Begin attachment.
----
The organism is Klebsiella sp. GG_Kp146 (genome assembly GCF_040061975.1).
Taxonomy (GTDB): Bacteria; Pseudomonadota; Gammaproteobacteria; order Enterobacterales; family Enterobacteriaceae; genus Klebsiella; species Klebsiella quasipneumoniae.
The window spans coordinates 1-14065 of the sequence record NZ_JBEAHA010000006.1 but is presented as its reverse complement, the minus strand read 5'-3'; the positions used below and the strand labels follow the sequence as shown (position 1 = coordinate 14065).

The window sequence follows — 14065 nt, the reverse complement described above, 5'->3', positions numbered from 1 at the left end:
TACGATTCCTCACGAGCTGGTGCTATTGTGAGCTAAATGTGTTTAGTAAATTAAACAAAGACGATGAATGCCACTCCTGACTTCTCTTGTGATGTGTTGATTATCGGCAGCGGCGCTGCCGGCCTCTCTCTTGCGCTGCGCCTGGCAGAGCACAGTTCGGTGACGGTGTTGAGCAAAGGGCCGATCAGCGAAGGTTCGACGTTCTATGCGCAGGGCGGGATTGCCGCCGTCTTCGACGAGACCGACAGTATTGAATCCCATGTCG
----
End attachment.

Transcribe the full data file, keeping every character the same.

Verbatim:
The organism is Klebsiella sp. GG_Kp146 (genome assembly GCF_040061975.1).
Taxonomy (GTDB): Bacteria; Pseudomonadota; Gammaproteobacteria; order Enterobacterales; family Enterobacteriaceae; genus Klebsiella; species Klebsiella quasipneumoniae.
The window spans coordinates 1-14065 of the sequence record NZ_JBEAHA010000006.1 but is presented as its reverse complement, the minus strand read 5'-3'; the positions used below and the strand labels follow the sequence as shown (position 1 = coordinate 14065).

The window sequence follows — 14065 nt, the reverse complement described above, 5'->3', positions numbered from 1 at the left end:
TACGATTCCTCACGAGCTGGTGCTATTGTGAGCTAAATGTGTTTAGTAAATTAAACAAAGACGATGAATGCCACTCCTGACTTCTCTTGTGATGTGTTGATTATCGGCAGCGGCGCTGCCGGCCTCTCTCTTGCGCTGCGCCTGGCAGAGCACAGTTCGGTGACGGTGTTGAGCAAAGGGCCGATCAGCGAAGGTTCGACGTTCTATGCGCAGGGCGGGATTGCCGCCGTCTTCGACGAGACCGACAGTATTGAATCCCATGTCG